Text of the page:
There is a common misconception that when someone stops exercising, their muscles turn into fat.
Fats and muscles are contain many different type of cells that serve many different functions. Skeletal muscles increase in size when people exercise. This happens not because of an increase in the number of muscle cells, but the increase in the size of each muscle cell. When a person stops exercising, their muscle cells are simply shrinking, not disappearing or turning into fat cells.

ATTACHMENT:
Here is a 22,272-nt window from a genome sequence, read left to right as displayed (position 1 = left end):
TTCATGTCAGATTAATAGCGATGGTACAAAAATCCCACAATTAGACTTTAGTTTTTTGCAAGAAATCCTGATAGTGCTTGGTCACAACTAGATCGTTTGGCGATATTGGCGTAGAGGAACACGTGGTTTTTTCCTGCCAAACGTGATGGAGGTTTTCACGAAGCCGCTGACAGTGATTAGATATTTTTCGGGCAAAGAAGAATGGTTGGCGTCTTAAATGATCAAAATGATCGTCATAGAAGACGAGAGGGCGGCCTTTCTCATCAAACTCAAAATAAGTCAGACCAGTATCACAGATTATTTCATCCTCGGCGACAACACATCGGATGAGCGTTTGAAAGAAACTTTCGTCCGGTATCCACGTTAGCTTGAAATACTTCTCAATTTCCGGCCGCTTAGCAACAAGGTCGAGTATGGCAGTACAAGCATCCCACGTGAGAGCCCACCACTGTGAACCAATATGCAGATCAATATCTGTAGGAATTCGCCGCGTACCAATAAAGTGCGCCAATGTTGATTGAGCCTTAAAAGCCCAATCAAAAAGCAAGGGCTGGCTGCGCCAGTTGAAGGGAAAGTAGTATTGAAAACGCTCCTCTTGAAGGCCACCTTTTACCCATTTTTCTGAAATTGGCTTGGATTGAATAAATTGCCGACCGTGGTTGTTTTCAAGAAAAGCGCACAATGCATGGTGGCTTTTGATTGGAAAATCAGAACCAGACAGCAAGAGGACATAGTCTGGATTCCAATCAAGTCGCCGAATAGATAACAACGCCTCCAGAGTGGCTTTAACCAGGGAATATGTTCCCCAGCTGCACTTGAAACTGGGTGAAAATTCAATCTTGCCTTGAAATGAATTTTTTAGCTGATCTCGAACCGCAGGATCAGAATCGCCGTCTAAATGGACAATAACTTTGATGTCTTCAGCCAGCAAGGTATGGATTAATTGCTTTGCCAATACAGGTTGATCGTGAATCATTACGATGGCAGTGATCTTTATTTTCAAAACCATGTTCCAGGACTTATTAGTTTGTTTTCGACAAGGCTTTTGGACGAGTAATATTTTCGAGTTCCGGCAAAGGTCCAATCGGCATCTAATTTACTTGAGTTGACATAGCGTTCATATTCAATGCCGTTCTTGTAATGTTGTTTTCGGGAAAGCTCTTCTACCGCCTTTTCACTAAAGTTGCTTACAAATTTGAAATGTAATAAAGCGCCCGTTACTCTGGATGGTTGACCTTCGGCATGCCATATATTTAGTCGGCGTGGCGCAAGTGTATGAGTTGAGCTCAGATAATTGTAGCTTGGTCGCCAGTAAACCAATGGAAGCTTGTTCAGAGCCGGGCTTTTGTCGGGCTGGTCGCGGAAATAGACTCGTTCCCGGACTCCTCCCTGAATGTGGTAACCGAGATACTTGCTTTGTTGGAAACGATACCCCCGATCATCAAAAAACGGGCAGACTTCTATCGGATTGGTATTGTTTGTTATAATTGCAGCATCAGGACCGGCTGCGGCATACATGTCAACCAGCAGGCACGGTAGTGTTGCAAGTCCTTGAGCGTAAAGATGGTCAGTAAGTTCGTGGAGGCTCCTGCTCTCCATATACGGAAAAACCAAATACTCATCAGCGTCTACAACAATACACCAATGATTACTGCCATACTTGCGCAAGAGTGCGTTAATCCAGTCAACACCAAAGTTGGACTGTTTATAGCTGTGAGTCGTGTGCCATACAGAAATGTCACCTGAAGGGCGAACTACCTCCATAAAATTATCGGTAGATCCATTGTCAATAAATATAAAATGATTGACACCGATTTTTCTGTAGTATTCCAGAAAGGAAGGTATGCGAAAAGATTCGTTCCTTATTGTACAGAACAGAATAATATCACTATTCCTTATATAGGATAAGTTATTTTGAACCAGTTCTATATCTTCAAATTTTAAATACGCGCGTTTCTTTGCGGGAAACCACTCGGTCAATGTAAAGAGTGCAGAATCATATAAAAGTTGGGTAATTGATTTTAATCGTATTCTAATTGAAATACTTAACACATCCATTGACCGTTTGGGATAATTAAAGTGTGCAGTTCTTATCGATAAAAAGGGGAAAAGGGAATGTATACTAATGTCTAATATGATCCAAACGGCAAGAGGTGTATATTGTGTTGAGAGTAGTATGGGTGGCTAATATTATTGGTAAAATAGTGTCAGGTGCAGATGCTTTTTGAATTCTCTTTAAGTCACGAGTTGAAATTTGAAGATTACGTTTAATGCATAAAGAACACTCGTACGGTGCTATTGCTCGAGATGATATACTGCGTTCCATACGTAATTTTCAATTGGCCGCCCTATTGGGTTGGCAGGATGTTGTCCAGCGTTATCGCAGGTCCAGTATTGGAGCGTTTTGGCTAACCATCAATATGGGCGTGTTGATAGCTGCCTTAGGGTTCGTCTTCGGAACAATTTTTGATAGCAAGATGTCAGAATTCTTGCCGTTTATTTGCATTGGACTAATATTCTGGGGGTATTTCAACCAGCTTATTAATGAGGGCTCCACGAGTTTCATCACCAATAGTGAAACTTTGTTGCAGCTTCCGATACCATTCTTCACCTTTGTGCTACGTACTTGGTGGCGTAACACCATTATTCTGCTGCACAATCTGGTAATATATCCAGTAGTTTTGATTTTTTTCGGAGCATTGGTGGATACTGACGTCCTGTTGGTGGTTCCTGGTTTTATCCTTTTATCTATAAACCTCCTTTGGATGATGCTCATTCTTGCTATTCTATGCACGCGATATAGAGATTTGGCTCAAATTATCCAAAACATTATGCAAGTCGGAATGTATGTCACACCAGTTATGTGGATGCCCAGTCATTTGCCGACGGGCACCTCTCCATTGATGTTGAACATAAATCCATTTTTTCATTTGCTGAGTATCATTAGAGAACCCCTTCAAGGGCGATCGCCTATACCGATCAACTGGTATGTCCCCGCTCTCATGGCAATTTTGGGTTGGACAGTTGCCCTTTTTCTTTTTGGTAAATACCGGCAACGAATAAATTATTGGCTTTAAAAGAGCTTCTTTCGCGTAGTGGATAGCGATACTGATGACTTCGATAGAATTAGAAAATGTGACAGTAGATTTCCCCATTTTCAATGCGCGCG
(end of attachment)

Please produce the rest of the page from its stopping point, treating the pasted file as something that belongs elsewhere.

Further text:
Muscle cells take a lot of energy to maintain. Thus, people who exercise regularly have a tendency to consume more food than other people who maintain a healthy weight without exercise. When people stop working out, but maintain a similar calorie intake, they tend to get fat because the body no longer requires such a high intake without constant exercise. The body does not have a way to burn those extra calories, and the result is more fat deposits in the body.
So when someone stops exercising and gets fat, the muscles are not turning into fat. In many cases, the increase in fat mass is a result of not adjusting your nutritional intake to match your energy usage.